If you are suffering from depression there has been a tremendous amount of research that suggests that Cognitive Behavior Therapy (CBT) is an effective form of treatment. The recent research on positive psychology that suggests it may be complementary to CBT interventions as it relates to depression. Moreover, how can we use art therapy to reinforce these theories and interventions?
Garratt, Ilardi, and Karwoski (2006) offer a compelling article on the integration of cognitive behavioral and positive psychology for the treatment of depression. The authors present the two primary goals of cognitive behavioral therapy, modifying dysfunctional thoughts and creating long-term cognitive skills to reduce relapse. The meteoric popularity of CBT as a treatment modality arose with Beck’s research of CBT and depression. However, studies suggest that long-term recovery is sustained in less than half of the clients who receive CBT for treatment of depression. It is the implication of long term success with clients that leads the authors to explore the principles of positive psychology as it relates to cognitive behavioral therapy.
The article suggests the conceptual overlap between CBT interventions and positive psychology approach, including a strong therapeutic alliance, focus on distinct goals, here-and-now focus, cognitive reappraisal, and client collaboration. Moreover, the authors suggest there is an overlap in techniques that are congruent in both CBT and positive psychology. Both encourage pleasant activities scheduling, identifying and reviewing success experiences, mood monitoring, relaxation training, and problem-solving. The authors suggest that positive psychology can provide CBT with the opportunities to move beyond removing negative affect, consequently moving the client towards positive affect, influencing quality of life. The positive psychology constructs that could blend with CBT to reduce depression and enhance over all well-being include: capitalizing on strengths, instilling hope, flow (being absorbed in the moment while engaged in an activity), mindfulness (being fully present), addressing unsolvable problems, optimism training, meaning, physical exercise, and humor.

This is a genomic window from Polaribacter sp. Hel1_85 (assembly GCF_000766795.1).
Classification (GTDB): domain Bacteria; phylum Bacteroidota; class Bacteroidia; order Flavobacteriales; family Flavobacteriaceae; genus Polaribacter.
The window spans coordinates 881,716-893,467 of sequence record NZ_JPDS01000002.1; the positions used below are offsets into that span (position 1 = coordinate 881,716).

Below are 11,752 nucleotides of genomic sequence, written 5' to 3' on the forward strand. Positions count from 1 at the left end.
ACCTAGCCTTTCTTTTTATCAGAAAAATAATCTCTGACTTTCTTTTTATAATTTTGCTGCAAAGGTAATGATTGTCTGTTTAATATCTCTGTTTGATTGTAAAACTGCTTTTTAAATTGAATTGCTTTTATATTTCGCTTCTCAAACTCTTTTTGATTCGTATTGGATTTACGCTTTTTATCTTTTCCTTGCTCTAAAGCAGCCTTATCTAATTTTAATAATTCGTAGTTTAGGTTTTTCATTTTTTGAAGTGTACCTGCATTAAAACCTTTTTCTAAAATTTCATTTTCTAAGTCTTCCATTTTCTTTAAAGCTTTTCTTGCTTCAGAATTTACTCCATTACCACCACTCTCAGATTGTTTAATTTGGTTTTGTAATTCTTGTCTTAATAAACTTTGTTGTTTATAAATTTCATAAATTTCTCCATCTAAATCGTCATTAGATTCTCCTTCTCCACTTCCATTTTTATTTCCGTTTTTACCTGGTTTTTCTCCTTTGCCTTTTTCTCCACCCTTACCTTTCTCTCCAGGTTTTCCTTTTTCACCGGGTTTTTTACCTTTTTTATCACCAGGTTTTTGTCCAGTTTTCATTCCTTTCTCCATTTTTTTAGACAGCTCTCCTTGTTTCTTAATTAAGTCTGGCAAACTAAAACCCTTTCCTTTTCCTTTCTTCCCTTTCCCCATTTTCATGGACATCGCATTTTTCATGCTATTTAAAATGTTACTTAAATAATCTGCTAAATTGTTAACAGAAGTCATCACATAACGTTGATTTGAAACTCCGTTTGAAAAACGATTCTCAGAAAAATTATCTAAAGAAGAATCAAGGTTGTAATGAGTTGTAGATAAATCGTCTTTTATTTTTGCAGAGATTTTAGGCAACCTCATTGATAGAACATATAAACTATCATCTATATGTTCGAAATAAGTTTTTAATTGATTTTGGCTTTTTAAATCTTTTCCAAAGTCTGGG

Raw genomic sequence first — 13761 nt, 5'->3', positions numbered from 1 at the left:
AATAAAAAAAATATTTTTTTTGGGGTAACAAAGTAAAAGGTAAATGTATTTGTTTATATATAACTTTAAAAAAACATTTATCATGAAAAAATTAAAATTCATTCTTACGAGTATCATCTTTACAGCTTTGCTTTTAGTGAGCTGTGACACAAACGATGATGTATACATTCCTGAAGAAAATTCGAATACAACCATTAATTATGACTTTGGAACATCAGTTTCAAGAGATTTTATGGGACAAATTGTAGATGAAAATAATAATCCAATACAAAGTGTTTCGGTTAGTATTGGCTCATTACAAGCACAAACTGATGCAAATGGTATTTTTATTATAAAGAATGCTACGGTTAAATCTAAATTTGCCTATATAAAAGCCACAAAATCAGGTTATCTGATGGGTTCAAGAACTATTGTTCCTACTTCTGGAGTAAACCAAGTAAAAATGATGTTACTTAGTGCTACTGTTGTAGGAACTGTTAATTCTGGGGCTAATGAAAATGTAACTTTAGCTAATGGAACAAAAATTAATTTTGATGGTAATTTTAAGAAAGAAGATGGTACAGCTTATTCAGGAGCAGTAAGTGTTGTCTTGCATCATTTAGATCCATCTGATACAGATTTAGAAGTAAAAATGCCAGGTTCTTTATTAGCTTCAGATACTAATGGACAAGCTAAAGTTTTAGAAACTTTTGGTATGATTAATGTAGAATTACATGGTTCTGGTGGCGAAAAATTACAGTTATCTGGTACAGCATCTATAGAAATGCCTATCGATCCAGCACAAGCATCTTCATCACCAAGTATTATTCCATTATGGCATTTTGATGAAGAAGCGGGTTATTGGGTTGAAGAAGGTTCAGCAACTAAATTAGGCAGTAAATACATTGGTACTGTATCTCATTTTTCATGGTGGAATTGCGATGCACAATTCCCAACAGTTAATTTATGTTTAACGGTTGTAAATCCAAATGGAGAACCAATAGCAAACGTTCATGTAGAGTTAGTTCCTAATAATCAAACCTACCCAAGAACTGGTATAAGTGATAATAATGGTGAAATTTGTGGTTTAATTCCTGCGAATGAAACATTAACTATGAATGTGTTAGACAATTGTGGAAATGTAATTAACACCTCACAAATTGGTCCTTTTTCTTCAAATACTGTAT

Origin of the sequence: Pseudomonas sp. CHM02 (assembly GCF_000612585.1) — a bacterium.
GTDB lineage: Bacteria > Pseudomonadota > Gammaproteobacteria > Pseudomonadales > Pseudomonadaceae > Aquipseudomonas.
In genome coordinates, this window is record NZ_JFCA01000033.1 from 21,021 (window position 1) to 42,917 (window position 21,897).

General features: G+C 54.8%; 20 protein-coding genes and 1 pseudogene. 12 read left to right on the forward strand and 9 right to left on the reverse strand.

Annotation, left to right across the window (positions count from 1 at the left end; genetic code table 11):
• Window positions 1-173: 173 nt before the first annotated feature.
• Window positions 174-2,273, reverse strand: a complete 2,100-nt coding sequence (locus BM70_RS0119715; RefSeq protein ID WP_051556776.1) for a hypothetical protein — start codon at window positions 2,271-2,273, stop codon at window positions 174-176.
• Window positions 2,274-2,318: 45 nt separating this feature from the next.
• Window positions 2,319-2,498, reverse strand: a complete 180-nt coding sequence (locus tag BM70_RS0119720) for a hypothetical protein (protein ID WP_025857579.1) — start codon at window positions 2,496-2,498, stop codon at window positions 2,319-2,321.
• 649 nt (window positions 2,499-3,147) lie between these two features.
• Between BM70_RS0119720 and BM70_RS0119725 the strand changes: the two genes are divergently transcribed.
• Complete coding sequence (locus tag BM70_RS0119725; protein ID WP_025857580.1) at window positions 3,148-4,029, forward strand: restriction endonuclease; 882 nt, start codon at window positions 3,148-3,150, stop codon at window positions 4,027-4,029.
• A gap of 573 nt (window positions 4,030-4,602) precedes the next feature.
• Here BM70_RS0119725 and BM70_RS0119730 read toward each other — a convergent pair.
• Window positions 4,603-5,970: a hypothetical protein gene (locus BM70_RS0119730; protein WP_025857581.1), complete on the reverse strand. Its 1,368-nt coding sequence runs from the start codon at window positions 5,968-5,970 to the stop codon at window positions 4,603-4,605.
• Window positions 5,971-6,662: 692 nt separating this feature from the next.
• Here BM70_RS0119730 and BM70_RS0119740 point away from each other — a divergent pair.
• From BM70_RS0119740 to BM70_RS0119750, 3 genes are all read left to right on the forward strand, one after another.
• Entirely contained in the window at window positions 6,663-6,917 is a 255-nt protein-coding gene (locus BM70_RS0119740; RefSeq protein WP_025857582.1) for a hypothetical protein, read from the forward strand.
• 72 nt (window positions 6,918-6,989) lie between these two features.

The aforementioned interventions blend well with art therapy. Using art the art therapist can capitalize on the inherent creative strengths of the individual. Creating a picture of what the individual can imagine as a possible positive outcome can instill a sense of hope and provide a tangible road map to achieve their goals. Flow and mindfulness occurs when the individual is fully present in the creative process and is often accomplished in an art therapy session. The art making process can be used to explore choices for problems that appear unsolvable, and create meaning and purpose for the individual. Therefore, art therapy offers a bridge to CBT and positive psychology by the process of using therapeutic art interventions that reinforce the tenants of these two theories.